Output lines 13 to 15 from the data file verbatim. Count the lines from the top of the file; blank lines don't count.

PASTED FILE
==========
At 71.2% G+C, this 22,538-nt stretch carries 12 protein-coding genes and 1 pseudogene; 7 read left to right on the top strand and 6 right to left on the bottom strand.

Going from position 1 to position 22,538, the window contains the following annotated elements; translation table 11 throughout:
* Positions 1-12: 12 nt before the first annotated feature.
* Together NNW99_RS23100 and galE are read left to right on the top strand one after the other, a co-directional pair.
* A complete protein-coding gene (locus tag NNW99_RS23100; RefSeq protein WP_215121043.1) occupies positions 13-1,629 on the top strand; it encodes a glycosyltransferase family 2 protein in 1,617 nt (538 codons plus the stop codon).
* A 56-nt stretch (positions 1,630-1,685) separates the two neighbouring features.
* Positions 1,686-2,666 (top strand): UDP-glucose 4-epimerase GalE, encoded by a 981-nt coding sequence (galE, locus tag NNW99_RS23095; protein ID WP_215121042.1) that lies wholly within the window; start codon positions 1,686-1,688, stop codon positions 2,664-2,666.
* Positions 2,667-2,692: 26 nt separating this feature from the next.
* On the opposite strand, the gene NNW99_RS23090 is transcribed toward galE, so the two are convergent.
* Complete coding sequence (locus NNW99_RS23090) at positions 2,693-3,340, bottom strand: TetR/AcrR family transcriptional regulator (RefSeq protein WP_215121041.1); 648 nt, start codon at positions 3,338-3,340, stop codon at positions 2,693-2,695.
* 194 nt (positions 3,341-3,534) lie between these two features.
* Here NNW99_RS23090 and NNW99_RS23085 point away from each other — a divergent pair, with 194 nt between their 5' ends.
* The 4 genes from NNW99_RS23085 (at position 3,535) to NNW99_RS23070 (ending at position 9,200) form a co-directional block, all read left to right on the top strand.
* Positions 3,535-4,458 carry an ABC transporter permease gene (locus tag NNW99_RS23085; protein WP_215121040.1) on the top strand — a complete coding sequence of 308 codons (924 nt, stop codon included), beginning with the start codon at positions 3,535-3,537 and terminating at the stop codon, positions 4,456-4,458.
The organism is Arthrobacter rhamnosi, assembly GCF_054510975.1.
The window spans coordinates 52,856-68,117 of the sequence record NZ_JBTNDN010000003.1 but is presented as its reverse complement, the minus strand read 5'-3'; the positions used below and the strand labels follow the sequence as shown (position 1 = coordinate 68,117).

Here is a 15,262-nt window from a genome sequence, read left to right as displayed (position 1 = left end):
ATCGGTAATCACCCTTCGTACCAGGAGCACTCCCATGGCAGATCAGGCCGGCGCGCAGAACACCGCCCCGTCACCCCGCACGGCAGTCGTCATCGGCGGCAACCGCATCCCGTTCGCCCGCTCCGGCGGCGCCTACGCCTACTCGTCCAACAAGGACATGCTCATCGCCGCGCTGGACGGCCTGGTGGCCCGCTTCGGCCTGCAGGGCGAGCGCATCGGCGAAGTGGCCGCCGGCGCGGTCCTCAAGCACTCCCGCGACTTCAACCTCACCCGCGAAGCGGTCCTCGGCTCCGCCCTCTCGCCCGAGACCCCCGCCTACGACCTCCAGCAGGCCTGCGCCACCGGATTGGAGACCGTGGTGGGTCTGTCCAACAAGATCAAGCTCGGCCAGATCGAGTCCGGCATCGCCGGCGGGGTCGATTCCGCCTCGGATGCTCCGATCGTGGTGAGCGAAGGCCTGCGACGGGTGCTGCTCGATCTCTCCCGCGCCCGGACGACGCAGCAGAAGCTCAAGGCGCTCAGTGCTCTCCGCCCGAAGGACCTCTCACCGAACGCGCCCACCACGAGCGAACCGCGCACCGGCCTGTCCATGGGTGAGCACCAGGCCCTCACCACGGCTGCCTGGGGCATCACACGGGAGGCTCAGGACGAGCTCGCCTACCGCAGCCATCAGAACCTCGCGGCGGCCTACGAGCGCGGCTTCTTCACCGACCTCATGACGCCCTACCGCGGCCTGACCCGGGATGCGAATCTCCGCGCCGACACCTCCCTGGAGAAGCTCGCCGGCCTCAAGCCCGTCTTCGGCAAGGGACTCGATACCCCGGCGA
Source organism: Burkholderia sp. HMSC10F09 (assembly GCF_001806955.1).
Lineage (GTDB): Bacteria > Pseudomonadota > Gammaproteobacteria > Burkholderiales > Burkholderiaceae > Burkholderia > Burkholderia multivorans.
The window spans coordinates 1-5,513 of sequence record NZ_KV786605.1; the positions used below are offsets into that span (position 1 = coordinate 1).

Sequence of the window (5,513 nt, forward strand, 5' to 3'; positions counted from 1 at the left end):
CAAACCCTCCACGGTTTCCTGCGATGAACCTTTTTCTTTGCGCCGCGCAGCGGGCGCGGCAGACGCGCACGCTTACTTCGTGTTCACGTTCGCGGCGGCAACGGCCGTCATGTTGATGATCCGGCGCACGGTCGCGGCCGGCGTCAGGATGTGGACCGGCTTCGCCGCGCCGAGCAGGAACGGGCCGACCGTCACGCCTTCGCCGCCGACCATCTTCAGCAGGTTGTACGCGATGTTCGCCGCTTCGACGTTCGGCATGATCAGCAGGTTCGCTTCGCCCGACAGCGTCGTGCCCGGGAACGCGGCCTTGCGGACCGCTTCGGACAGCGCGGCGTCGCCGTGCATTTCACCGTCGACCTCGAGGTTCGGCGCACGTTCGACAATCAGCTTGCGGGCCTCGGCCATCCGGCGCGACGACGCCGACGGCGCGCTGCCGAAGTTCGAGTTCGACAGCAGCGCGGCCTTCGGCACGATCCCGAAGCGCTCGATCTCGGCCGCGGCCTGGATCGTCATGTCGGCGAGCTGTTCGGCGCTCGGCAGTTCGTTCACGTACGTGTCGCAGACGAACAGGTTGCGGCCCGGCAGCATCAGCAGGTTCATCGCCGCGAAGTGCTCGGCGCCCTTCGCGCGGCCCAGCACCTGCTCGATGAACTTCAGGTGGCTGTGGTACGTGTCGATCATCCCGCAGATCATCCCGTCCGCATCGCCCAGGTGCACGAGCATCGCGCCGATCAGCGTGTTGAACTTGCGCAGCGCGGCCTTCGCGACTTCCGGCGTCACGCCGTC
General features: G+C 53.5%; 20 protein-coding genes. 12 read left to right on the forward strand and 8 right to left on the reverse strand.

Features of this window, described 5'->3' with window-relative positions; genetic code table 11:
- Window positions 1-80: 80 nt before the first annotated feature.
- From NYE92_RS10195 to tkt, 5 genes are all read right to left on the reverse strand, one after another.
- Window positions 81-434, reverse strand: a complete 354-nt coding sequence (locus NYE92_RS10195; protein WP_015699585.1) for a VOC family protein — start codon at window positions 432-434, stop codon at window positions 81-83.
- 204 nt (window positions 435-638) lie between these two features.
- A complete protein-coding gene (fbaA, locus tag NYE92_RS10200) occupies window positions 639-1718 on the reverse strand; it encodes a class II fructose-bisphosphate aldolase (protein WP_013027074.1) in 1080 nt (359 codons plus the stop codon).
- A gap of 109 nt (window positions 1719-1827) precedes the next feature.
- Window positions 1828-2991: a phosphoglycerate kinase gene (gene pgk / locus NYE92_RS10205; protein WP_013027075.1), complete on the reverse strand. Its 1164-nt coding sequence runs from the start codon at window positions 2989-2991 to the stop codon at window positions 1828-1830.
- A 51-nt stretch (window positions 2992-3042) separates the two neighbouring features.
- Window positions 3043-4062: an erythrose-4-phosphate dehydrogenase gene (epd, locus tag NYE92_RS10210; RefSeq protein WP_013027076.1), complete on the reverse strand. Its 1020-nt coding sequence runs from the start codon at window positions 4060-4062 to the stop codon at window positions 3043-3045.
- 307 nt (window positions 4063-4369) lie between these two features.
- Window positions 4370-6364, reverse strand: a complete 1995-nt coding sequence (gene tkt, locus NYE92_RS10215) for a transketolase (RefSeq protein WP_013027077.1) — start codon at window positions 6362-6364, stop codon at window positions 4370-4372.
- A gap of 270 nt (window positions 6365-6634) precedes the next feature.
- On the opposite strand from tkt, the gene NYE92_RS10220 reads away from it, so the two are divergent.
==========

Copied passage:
* The 4 genes from NNW99_RS23085 (at position 3,535) to NNW99_RS23070 (ending at position 9,200) form a co-directional block, all read left to right on the top strand.
* Positions 3,535-4,458 carry an ABC transporter permease gene (locus tag NNW99_RS23085; protein WP_215121040.1) on the top strand — a complete coding sequence of 308 codons (924 nt, stop codon included), beginning with the start codon at positions 3,535-3,537 and terminating at the stop codon, positions 4,456-4,458.
The organism is Arthrobacter rhamnosi, assembly GCF_054510975.1.